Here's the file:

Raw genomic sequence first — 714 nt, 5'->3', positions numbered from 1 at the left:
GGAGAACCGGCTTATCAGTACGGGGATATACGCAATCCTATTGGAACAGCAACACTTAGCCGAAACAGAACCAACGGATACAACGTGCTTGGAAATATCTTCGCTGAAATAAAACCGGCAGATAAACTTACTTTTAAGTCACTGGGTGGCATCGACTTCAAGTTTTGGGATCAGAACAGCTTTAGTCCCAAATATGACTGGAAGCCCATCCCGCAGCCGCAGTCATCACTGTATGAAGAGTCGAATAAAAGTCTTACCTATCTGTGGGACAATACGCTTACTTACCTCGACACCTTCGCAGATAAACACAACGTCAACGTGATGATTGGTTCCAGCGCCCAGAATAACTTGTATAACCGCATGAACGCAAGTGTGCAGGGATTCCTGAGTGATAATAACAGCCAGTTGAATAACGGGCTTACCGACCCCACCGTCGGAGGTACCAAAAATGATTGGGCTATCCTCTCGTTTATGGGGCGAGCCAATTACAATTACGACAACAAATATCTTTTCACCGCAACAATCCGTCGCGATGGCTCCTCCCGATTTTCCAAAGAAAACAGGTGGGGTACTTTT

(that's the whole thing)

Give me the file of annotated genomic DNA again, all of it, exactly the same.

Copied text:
Raw genomic sequence first — 714 nt, 5'->3', positions numbered from 1 at the left:
GGAGAACCGGCTTATCAGTACGGGGATATACGCAATCCTATTGGAACAGCAACACTTAGCCGAAACAGAACCAACGGATACAACGTGCTTGGAAATATCTTCGCTGAAATAAAACCGGCAGATAAACTTACTTTTAAGTCACTGGGTGGCATCGACTTCAAGTTTTGGGATCAGAACAGCTTTAGTCCCAAATATGACTGGAAGCCCATCCCGCAGCCGCAGTCATCACTGTATGAAGAGTCGAATAAAAGTCTTACCTATCTGTGGGACAATACGCTTACTTACCTCGACACCTTCGCAGATAAACACAACGTCAACGTGATGATTGGTTCCAGCGCCCAGAATAACTTGTATAACCGCATGAACGCAAGTGTGCAGGGATTCCTGAGTGATAATAACAGCCAGTTGAATAACGGGCTTACCGACCCCACCGTCGGAGGTACCAAAAATGATTGGGCTATCCTCTCGTTTATGGGGCGAGCCAATTACAATTACGACAACAAATATCTTTTCACCGCAACAATCCGTCGCGATGGCTCCTCCCGATTTTCCAAAGAAAACAGGTGGGGTACTTTT